Don’t skimpgive ‘em a five course meal with dessert. Cheesecake anyone?

-Dave Owens




Thursday, December 31, 2020

The Year of Bad and Lorelei

31DEC2020 - 01 JAN 2021

It's typical to do an end of the year post, right? Well, I haven't posted in a little while, so not only is this a 2020 wrap-up, but it also contains a few other subjects that have been waiting for me to publish. It's a good thing I haven't posted in a bit, means I've been busier than usual.


The Year of Bad

This year...ugh. Started out pretty normal and then, the news started talking about a novel coronavirus. From China. I remember in March, listening to an African-American say, "I'm not worried about COVID, my Auntie told me Black people don't get COVID." 

Little did we know back then. 

I wasn't able to go to my normal work for several months, in fact all the way to summer. COVID meant more work as I adjusted to working from home, at least trying to. Learned a few new tricks, not bad for an old dog.

Summer was a time of worry instead of relaxation and renewal. What would Fall bring? And then when I was able to go back to work, I had to wear a mask all day. That was, is, a lot. It's not 'wear a gas mask for 8 hours' bad, which I've done before, but it is an extra distraction. Try talking through a mask for seven hours a day. 

We still have toilet paper in the garage, and Clorox wipes, just in case another shortage hits. Kobe is gone. Our Christmas Tree ornament this year is a "dumpster fire" ornament. How appropriate.

In authoring news, I re-released a short story this year (The Legacy), an expansion of a previous release. One of my favorite stories actually, and one I hope to revisit again in the coming years to write a sequel or a prequel. I had so much fun expanding it that I might do the same for a few other stories. 

I have a few short story commitments to fulfill at the beginning of the year, one about dragons! Another one is about a time capsule, and a third one I can't say anything about yet, but it's right up my fantasy alley. I'm real happy to work with a publisher I've worked with before.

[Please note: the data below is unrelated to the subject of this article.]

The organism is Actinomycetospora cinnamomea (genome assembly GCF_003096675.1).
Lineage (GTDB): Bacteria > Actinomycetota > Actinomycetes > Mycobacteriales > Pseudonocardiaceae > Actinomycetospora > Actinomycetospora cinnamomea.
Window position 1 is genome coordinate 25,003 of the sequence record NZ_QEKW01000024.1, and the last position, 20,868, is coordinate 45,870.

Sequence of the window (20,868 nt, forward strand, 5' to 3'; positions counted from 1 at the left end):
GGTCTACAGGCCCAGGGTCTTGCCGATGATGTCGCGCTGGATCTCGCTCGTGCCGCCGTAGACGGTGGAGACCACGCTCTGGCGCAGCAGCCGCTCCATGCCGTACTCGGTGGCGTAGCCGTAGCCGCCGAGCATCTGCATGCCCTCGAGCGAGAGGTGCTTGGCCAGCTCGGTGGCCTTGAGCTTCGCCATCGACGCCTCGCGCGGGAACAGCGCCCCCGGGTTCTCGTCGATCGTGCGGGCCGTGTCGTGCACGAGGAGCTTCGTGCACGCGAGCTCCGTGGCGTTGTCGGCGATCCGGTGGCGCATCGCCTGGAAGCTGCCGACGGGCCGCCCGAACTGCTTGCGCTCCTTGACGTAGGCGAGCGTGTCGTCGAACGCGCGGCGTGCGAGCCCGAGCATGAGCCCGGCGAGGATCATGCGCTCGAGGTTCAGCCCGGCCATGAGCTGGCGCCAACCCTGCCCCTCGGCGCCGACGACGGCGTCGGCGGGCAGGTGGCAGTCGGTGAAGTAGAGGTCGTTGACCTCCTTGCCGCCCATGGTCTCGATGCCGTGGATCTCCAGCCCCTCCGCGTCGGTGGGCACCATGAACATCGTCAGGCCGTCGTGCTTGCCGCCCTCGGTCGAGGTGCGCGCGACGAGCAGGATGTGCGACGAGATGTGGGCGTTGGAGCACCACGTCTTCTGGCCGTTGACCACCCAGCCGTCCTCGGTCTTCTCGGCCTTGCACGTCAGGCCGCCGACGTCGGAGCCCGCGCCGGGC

The short story compilation I am planning on releasing is still in the works, but my energies this year have been focused more on editing. I did several editing jobs for various clients this year, and am finishing out the year working on two more of them. All met with satisfaction and actually earned me more than my writing did this year. They were a lot of work. But of course editing is writing as well, as the editing jobs included all levels of editing, from straight proofing and copy editing all the way to developmental editing, structural editing and marketing material/blurb writing. I even did some decent graphical work. I really have to get back into that. I love graphics. 

A piece of graphic work that probably won't see the light of day anywhere else (from The Canterbury Tales by Chaucer): 


And yes, it's all spelled correctly, at least for the English of that time. It's about as legible to us today as textspeak would be to Chaucer. I can't imagine what English will look like in a hundred years' time.

So some good news and bad news. Good news, authoring/editing revenues are up. Bad news, not much of my own material released this year. I hope to release more next year! Come on 2021!

A bright spot of news in the Year of Bad! Wolfsinger Publications is ramping up publishing again! The owner, editor, publisher, wearer of all hats, Carol Hightshoe, is amazing and wonderful. She has some calls for anthologies out, and is releasing several books this year!